Journal Article

Hexoses as phloem transport sugars: the end of a dogma?

Aart J. E. van Bel and Paul H. Hess

in Journal of Experimental Botany

Published on behalf of Society for Experimental Biology

Volume 59, issue 2, pages 261-272
Published in print February 2008 | ISSN: 0022-0957
Published online February 2008 | e-ISSN: 1460-2431 | DOI:

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According to most textbooks, only non-reducing carbohydrate species such as sucrose, sugar alcohols, and raffinose-family sugars function as phloem translocates. Occasional abundance of reducing sugar species (such as hexoses) in sieve-tube sap has been discarded as an experimental artefact. This study, however, discloses a widespread occurrence of hexoses in the sieve-tube sap. Phloem exudation facilitated by EDTA provided evidence that many of the members of two plant families (Ranunculaceae and Papaveraceae) investigated translocate >80% of carbohydrates in the form of hexoses. Representatives of other families also appear to translocate appreciable amounts of hexoses in the sieve tubes. Promoting effects of EDTA, activities of sucrose-degrading enzymes, and sugar uptake by micro-organisms on hexose contents of phloem exudates were checked. The rate of sucrose degradation is far too low to explain the large proportions of hexoses measured in phloem exudates; nor did other factors tested seem to stimulate the occurrence of hexoses. The validity of the approach is further supported by the virtual absence of hexoses in exudates from species that were known as exclusive sucrose transporters. This study urges a rethink of the existing views on carbohydrate transport species in the phloem stream. Hexose translocation is to be regarded as a normal mode of carbohydrate transfer by the phloem equivalent to that of sucrose, raffinose-family sugars, or sugar alcohols.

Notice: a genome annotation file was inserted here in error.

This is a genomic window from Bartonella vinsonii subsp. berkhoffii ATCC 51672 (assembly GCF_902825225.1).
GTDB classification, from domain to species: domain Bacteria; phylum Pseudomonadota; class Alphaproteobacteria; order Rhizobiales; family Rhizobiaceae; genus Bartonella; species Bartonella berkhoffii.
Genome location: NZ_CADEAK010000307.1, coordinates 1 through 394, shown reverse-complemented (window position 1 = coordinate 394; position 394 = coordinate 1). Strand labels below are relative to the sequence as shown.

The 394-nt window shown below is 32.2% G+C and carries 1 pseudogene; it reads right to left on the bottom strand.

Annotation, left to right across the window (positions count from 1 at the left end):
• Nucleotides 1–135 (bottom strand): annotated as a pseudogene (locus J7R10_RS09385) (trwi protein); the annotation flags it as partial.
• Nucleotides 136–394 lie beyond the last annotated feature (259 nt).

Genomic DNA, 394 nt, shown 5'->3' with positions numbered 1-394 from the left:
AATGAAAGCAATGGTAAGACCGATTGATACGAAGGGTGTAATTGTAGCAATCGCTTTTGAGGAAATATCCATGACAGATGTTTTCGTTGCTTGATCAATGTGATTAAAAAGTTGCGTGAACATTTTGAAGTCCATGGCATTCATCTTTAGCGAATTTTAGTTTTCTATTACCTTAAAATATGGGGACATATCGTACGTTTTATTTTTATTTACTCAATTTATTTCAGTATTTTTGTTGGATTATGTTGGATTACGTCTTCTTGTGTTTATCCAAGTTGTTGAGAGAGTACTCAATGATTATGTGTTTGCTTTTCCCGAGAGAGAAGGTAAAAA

Keywords: Carbohydrate translocation; family-related transport sugars; hexose; Papaveraceae; phloem transport; Ranunculaceae; sieve tubes

Journal Article.  7390 words.  Illustrated.

Subjects: Plant Sciences and Forestry

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